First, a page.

The Gorkha Janmukti Vidhyarthi Morcha, the students’ wing of the Gorkha Janmukti Morcha, today threatened to close schools across the hills in support of the demand for regularisation being made by 515 voluntary teachers. Voluntary teachers of 52 high schools and 71 higher secondary schools in the hills, under the aegis of Janmukti Insecure Secondary Teachers’ Organisation (JISTO), have presently started a pen-down demanding regularisation. This has brought to a halt ongoing academic sessions in the schools raising apprehensions that the agitation could disrupt the annual examinations due from November-end.
The students’ wing fears that the protest by the voluntary teachers could hamper the studies of the students including their preparations for the annual exams. “Because of the agitation most schools have not completed their syllabus while the annual exams are just round the corner. This will affect the students and there is also a possibility of them losing a year. We cannot allow this to happen,” said Sandeep Chhetri, the GJVM spokesperson. To pressurise the local administration and the state government, the GJVM also said it could close down schools if the issue was not settled immediately. “We could even call a strike of the schools if the matter is not resolved at the earliest. But for the time being we will wait and watch what actions the state government and the local administration take,” Chhetri maintained.
The voluntary teachers in some cases have been teaching since the past 20 years in return for sums as paltry as Rs1,500 as remuneration. In many schools such teachers outnumber their permanent peers, leading to fear among the headmasters that holding examinations would be difficult. Asoke Newar, the headmaster of Bagrakote Higher Secondary School in Gorubathan, said his school had more voluntary teachers than permanent ones. “We have a student strength of 1,600. There are 19 permanent teachers but voluntary teachers number 27. In Classes XI and XII, we just have a single permanent teacher and three voluntary teachers for Political Science, Economics and Geography. Under such circumstances, if the majority of the teachers do not report to work, it will be difficult to hold the annual examinations,” he said.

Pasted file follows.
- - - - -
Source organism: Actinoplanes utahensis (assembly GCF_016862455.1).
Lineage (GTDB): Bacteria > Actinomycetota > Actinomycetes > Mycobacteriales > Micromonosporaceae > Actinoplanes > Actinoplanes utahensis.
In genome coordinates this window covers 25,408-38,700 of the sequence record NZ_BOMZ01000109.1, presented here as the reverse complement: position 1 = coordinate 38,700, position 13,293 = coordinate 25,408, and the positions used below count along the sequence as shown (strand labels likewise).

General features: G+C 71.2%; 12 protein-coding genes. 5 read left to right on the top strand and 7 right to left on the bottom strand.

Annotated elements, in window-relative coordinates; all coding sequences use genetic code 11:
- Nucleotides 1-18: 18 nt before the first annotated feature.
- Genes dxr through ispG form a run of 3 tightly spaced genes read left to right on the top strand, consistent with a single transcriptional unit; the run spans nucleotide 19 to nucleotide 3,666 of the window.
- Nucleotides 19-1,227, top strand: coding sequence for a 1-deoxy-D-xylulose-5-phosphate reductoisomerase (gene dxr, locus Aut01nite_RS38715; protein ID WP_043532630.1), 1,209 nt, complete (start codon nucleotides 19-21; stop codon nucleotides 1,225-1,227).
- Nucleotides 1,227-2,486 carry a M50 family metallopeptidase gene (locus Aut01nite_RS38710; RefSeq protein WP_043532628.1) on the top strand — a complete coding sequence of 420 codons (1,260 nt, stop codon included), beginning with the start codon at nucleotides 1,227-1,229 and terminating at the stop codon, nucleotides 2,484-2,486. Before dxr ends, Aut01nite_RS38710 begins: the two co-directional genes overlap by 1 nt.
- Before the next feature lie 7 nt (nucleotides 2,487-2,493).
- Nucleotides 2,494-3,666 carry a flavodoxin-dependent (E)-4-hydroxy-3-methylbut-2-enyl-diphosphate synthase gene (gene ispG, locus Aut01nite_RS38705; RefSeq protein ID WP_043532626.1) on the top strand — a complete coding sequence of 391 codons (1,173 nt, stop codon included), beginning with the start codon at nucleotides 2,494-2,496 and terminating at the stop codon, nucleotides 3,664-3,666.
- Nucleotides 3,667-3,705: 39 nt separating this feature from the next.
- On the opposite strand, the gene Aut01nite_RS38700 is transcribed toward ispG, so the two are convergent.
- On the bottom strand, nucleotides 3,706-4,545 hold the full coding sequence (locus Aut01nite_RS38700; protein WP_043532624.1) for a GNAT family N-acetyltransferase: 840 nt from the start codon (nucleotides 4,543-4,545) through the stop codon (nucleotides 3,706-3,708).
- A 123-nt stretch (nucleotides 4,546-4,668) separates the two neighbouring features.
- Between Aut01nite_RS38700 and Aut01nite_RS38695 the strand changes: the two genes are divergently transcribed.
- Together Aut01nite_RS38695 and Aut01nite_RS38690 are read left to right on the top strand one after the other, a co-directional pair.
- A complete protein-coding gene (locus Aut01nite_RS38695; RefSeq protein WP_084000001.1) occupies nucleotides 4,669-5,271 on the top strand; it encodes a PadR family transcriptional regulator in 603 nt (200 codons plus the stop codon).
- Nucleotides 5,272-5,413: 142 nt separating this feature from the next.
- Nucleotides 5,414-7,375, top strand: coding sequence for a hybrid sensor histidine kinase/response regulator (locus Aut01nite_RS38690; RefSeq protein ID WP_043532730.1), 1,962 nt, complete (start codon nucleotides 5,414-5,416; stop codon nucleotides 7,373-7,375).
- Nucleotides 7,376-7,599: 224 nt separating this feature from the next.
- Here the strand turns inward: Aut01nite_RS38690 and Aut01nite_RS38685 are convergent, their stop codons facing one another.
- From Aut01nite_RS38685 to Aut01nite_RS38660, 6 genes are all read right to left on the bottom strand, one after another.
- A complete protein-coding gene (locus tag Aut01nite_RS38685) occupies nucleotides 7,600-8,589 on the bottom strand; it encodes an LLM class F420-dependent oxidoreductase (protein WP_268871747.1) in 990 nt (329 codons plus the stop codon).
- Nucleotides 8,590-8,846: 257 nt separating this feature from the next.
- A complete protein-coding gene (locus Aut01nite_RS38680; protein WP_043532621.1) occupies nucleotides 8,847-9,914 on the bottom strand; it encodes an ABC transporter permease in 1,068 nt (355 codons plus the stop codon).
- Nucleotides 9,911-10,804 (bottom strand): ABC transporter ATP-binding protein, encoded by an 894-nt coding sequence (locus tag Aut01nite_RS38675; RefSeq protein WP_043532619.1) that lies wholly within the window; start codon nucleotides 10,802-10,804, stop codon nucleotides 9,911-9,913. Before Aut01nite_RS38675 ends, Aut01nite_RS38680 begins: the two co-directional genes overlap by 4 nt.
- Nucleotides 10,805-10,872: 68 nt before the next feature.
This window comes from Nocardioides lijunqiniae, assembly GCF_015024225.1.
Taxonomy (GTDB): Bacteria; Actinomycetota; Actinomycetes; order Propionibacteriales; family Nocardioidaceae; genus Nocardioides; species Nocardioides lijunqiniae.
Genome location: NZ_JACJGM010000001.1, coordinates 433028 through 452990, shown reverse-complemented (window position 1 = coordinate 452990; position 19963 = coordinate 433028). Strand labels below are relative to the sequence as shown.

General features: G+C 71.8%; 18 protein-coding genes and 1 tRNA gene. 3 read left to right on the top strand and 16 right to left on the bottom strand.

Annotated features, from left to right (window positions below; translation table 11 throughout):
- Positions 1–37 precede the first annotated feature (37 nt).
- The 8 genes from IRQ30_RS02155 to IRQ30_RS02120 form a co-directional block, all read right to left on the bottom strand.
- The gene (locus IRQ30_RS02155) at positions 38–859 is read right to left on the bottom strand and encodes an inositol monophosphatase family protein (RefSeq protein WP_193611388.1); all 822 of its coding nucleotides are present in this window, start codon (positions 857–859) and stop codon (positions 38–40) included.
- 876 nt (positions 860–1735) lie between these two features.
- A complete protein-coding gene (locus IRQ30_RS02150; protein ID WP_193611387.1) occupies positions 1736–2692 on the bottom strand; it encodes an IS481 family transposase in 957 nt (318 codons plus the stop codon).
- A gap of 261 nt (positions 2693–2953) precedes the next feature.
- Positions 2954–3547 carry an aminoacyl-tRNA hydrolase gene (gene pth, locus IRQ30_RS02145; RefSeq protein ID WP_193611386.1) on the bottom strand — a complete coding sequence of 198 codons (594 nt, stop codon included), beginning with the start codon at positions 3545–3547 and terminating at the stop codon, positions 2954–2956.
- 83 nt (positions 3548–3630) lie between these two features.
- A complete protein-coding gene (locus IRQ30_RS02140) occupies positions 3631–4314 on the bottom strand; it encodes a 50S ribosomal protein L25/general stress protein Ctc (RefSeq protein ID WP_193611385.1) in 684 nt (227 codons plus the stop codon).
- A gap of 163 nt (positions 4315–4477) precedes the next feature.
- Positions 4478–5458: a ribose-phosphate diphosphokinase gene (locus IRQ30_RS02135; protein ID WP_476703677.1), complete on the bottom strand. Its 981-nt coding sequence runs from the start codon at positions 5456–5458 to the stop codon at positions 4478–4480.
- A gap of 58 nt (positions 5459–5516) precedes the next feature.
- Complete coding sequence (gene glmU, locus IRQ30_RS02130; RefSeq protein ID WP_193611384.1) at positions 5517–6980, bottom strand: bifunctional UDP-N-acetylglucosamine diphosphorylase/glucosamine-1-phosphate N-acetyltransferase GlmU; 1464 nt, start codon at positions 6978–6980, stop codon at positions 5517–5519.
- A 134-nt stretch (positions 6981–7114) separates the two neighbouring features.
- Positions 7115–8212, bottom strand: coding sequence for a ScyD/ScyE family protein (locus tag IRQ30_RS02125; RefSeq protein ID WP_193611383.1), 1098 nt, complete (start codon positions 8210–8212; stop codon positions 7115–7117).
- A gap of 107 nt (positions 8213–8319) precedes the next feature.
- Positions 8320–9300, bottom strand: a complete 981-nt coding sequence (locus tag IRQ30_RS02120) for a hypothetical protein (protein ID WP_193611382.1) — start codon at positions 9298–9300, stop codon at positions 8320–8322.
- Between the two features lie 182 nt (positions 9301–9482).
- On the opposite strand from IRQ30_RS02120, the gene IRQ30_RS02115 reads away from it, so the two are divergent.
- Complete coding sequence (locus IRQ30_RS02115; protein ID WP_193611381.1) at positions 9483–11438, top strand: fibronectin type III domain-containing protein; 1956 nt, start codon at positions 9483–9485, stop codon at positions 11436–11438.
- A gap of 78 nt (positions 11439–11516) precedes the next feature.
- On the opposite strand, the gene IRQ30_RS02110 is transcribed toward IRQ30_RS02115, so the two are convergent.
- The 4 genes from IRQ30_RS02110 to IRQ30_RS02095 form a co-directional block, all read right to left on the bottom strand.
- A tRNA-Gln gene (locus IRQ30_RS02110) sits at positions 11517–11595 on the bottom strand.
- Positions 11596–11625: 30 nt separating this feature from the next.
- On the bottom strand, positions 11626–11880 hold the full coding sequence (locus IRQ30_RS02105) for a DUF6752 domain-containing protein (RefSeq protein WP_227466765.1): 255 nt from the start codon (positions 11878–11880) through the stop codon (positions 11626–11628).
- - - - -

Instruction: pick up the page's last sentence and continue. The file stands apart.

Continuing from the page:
Meanwhile, the People’s Forum, a non-political organisation based in Kalimpong, has also extended support to the agitating teachers and has demanded the Gorkhaland Territorial Administration to intervene to diffuse the situation. “The teachers’ demand is justified as they have been providing service for over two decades now. They get paid very less for their services and the future of many is in jeopardy. The teachers’ grievances must be addressed, soon,” said Pravin Gurung, secretary of the forum. Voluntary teachers are appointed by a managing committee of the schools as the School Service Commission (SSC) that was formed separately for the hills has remained defunct since 2003.The so-called voluntary teachers' pay depends on the availability of funds with a school's managing committee.
Roshan Giri, the executive GTA Sabha member in charge of education, said the issue would be taken up with the state government in a bipartite meeting on November 9 in Kolkata. The agitating teachers admitted that their protest would affect the students, but expressed helplessness due to the seriousness of the issue and the matter being of genuine concern.
[Via: EOIC, Pics: Yogen Basnet]